Will I get feedback on my entry?: We will do our best to give each of you something helpful and concrete that you can apply to your writing. But Stephanie, Shannon, and I also have young kids and books of our own to write, so we won't be able to do a line edit or talk over specifics with everybody.

If I win, do you publish my entry on your website?: We would like to highlight each of the three finalists on the Go Teen Writers blog by posting the first page of their chapter. Each finalist will have the choice whether or not they would like us to do that. We will ask permission first and will leave the decision up to each finalist.

How do I find the word count of my entry?: The industry standard for word count is Microsoft Word. In older versions of Word, you had to go to "Tools" and then "Word count." The newer versions keep track of the word count down below. (See the red circle):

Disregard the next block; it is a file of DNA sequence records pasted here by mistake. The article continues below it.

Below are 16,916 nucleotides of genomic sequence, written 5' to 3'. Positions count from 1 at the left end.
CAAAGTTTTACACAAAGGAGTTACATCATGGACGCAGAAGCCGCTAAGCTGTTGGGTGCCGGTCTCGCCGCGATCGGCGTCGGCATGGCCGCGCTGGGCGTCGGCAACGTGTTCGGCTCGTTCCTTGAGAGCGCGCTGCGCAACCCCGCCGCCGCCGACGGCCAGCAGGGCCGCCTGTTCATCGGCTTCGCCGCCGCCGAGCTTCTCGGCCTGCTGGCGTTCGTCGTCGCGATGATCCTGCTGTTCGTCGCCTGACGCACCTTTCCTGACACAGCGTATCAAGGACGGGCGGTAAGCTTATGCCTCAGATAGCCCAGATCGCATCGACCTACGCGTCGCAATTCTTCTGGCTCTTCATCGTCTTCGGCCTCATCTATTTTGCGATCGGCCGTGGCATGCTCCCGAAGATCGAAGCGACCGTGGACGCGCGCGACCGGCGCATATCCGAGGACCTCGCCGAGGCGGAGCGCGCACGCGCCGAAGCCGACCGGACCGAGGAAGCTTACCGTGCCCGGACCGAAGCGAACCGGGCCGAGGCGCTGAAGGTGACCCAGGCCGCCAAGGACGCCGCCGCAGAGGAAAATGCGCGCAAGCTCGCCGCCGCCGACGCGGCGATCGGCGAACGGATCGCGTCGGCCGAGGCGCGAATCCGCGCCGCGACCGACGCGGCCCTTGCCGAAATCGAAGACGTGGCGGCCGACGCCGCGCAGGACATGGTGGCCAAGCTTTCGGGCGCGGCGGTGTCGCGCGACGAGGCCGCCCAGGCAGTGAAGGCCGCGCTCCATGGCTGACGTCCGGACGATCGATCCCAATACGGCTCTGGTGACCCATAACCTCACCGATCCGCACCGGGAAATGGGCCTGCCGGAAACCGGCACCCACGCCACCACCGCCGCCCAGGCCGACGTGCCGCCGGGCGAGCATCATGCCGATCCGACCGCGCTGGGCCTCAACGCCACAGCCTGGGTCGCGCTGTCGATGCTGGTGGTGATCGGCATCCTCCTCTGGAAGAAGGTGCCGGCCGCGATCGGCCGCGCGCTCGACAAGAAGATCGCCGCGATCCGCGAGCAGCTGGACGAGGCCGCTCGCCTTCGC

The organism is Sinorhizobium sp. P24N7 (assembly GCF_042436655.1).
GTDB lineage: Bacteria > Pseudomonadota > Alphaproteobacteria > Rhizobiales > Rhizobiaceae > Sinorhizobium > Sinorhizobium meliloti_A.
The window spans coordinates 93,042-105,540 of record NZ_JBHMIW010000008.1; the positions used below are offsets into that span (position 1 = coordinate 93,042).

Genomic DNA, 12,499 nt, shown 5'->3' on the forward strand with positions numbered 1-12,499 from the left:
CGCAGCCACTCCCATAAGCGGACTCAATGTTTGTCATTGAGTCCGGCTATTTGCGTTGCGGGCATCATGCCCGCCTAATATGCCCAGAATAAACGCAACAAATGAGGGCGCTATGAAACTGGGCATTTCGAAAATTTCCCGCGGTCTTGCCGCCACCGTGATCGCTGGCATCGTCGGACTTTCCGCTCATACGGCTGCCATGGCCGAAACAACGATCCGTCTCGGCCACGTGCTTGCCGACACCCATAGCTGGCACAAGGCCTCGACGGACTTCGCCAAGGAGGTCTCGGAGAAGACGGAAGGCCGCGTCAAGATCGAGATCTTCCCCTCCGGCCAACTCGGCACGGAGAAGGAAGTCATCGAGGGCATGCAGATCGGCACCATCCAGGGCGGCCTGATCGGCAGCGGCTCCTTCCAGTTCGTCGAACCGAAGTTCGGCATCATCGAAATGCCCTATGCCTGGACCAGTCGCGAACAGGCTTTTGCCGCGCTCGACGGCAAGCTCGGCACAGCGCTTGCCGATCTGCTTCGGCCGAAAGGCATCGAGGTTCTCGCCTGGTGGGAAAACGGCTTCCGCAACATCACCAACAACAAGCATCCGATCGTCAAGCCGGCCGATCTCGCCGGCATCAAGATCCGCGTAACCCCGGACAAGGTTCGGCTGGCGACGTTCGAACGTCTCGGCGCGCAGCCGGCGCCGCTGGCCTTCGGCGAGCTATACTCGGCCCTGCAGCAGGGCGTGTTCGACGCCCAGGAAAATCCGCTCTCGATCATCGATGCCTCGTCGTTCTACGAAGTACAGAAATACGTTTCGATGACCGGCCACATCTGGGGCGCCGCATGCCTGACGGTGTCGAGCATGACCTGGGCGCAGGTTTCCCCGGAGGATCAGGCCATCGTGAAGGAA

See that place circled in red in the bottom left corner? There's your word count.
Or you can also go to the review menu and find it here:



Another option is using a site like WordCounter.net.


Ready To Enter?

Because of the need to have an attachment, we were unable to use Google Forms for the contest. Instead I was able to set up a form on my author website. You must give us three things on this form:

1. A name (a pen name is fine).
2. A correct email address. (Triple check it, please. If we love your entry but cannot find you because of a typo in your email address, that would be really unfortunate.)